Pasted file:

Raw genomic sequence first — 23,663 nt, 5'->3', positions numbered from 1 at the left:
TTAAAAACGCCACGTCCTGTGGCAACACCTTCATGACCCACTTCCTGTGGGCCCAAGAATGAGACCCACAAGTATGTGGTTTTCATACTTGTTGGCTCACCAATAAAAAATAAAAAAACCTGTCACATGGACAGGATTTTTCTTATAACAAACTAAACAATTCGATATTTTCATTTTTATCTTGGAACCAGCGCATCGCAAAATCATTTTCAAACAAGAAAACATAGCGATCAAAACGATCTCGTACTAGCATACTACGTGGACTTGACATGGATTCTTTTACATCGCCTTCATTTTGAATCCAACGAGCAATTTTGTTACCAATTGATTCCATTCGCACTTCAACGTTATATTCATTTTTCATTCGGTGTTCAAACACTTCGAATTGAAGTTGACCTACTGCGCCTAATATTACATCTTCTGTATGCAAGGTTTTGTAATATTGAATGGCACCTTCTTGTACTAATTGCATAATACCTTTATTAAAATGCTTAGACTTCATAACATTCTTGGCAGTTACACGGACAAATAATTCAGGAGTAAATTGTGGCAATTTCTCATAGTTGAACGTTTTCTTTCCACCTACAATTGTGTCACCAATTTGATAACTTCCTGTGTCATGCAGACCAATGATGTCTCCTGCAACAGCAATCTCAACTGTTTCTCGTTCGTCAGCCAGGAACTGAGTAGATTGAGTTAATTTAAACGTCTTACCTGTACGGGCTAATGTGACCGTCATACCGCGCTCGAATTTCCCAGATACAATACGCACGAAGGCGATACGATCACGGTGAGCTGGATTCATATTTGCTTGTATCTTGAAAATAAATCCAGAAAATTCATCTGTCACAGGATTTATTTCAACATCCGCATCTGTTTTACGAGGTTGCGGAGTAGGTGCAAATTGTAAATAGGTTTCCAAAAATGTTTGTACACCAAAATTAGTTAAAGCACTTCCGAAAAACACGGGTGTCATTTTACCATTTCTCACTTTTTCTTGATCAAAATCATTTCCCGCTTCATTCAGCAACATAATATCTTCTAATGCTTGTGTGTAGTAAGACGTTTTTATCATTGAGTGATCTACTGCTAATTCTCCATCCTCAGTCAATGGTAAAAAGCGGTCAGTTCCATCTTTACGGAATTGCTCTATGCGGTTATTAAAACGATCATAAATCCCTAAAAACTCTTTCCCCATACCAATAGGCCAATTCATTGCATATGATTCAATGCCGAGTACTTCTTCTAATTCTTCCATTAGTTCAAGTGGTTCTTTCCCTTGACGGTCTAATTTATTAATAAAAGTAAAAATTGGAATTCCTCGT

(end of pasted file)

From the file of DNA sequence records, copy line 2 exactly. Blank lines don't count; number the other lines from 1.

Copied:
TTAAAAACGCCACGTCCTGTGGCAACACCTTCATGACCCACTTCCTGTGGGCCCAAGAATGAGACCCACAAGTATGTGGTTTTCATACTTGTTGGCTCACCAATAAAAAATAAAAAAACCTGTCACATGGACAGGATTTTTCTTATAACAAACTAAACAATTCGATATTTTCATTTTTATCTTGGAACCAGCGCATCGCAAAATCATTTTCAAACAAGAAAACATAGCGATCAAAACGATCTCGTACTAGCATACTACGTGGACTTGACATGGATTCTTTTACATCGCCTTCATTTTGAATCCAACGAGCAATTTTGTTACCAATTGATTCCATTCGCACTTCAACGTTATATTCATTTTTCATTCGGTGTTCAAACACTTCGAATTGAAGTTGACCTACTGCGCCTAATATTACATCTTCTGTATGCAAGGTTTTGTAATATTGAATGGCACCTTCTTGTACTAATTGCATAATACCTTTATTAAAATGCTTAGACTTCATAACATTCTTGGCAGTTACACGGACAAATAATTCAGGAGTAAATTGTGGCAATTTCTCATAGTTGAACGTTTTCTTTCCACCTACAATTGTGTCACCAATTTGATAACTTCCTGTGTCATGCAGACCAATGATGTCTCCTGCAACAGCAATCTCAACTGTTTCTCGTTCGTCAGCCAGGAACTGAGTAGATTGAGTTAATTTAAACGTCTTACCTGTACGGGCTAATGTGACCGTCATACCGCGCTCGAATTTCCCAGATACAATACGCACGAAGGCGATACGATCACGGTGAGCTGGATTCATATTTGCTTGTATCTTGAAAATAAATCCAGAAAATTCATCTGTCACAGGATTTATTTCAACATCCGCATCTGTTTTACGAGGTTGCGGAGTAGGTGCAAATTGTAAATAGGTTTCCAAAAATGTTTGTACACCAAAATTAGTTAAAGCACTTCCGAAAAACACGGGTGTCATTTTACCATTTCTCACTTTTTCTTGATCAAAATCATTTCCCGCTTCATTCAGCAACATAATATCTTCTAATGCTTGTGTGTAGTAAGACGTTTTTATCATTGAGTGATCTACTGCTAATTCTCCATCCTCAGTCAATGGTAAAAAGCGGTCAGTTCCATCTTTACGGAATTGCTCTATGCGGTTATTAAAACGATCATAAATCCCTAAAAACTCTTTCCCCATACCAATAGGCCAATTCATTGCATATGATTCAATGCCGAGTACTTCTTCTAATTCTTCCATTAGTTCAAGTGGTTCTTTCCCTTGACGGTCTAATTTATTAATAAAAGTAAAAATTGGAATTCCTCGT